Buttigieg Lays Out Plan for Gun Control After Mass Shootings

Democratic presidential candidate Pete Buttigieg speaks to supporters during a rally in Las Vegas, N.V., on Friday. (Wade Vandervort/Las Vegas Sun via AP)

(CN) – As the nation reels in the aftermath of dual mass shootings just 13 hours apart, South Bend, Indiana, mayor and Democratic presidential hopeful Pete Buttigieg announced a plan Tuesday to combat domestic terror and the influence of the gun lobby.

The proposal comes in response to back-to-back mass shootings at a Walmart in El Paso, Texas and an entertainment district in Dayton, Ohio this past weekend that left 31 dead and dozens more injured. The suspect from the El Paso shooting is in custody, while the gunman suspected in the Dayton shooting died on the scene.

Buttigieg says his plan will take the political measures needed to stop “the rise of white nationalism and the pernicious influence of the NRA,” short for National Rifle Association.

The plan includes an array of policies intended to stem the tide of domestic terrorism perpetuated by gun violence.

Included is $1 billion dog-eared for combating radicalization and violent extremism, on top of reinvesting funding the mayor says the Trump administration cut from the Department of Homeland Security’s budget to combat white nationalism.

The billion-dollar investment would specifically be used to increase the FBI’s domestic counterterrorism field staff, revitalize the DHS Office of Targeted Violence and its task force for violent extremism, and allow the Centers for Disease Control and Prevention to study links between white supremacist groups and gun violence while restoring funding to the Global Terrorism Database.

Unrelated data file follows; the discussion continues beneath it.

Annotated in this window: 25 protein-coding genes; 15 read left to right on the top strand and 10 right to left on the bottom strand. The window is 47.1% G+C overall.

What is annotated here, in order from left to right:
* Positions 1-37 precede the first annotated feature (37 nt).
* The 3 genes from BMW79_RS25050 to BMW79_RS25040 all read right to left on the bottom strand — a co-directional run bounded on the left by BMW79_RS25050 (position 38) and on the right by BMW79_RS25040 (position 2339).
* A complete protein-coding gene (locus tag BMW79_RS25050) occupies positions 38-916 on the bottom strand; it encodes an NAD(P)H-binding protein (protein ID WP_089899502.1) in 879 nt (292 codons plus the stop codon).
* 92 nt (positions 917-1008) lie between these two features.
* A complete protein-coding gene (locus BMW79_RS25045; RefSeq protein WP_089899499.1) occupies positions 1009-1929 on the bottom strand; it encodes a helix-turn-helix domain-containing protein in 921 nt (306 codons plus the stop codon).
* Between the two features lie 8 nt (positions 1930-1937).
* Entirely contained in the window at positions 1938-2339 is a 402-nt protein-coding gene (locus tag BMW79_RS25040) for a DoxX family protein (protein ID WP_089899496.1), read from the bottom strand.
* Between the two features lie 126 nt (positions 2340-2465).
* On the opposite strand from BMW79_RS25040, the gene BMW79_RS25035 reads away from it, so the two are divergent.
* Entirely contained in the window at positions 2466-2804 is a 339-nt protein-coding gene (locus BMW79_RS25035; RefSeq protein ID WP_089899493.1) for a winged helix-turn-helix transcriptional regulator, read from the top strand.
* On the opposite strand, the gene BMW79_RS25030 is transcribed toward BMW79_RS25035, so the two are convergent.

Other policy points include universal background checks for gun buyers, closing loopholes allowing dangerous people to acquire and keep guns, banning assault weapons and high-capacity magazines, supporting red-flag laws to keep guns out of the hands of domestic abusers, and establishing a nationwide gun licensing database.

Buttigieg’s policy proposal touches on his military experience in reference to the proposed ban on assault weapons.

“Weapons like the one I carried in Afghanistan have no place on our streets or in our schools- least of all in the hands of white nationalists,” he said.

His plan also seeks to contain the spread of violent extremism online by working with social media and other online platforms to identify extremist thought and hateful ideology, or “name and shame” platforms that refuse to take those steps.

The online platform 8chan, long a sounding board and recruiting space for violent white nationalist thought, was shut down after this weekend’s shootings. Patrick Crusius, the 21-year-old suspected gunman in the El Paso shooting, posted to 8chan before the massacre and an anti-immigrant manifesto he is said to have written soon spread across the web.

Buttigieg’s plan encourages citizens to mobilize and pressure the U.S. Senate to immediately reconvene during its August recess and act on gun safety and hate, while pushing grassroots advocacy for common-sense gun laws.

The 2020 presidential hopeful’s proposal also makes a passing reference to the police shooting of a black man in the Indiana town where he is mayor. South Bend Sergeant Ryan O’Neill shot and killed Eric Jack Logan, a 54-year-old father of seven, while Logan was allegedly breaking into cars on June 16. O’Neill has since resigned.

“Every day one at a time, we continue to lose an average of 100 lives to gun violence — disproportionately in black and brown communities — all around the country, including in my hometown,” Buttigieg said.

According to the Gun Violence Archive, there have been 225 verified mass shootings in the U.S. in the first 218 days of the year. The group defines mass shootings as an incident in which four or more people are shot or killed, not including the shooter.

%d bloggers like this: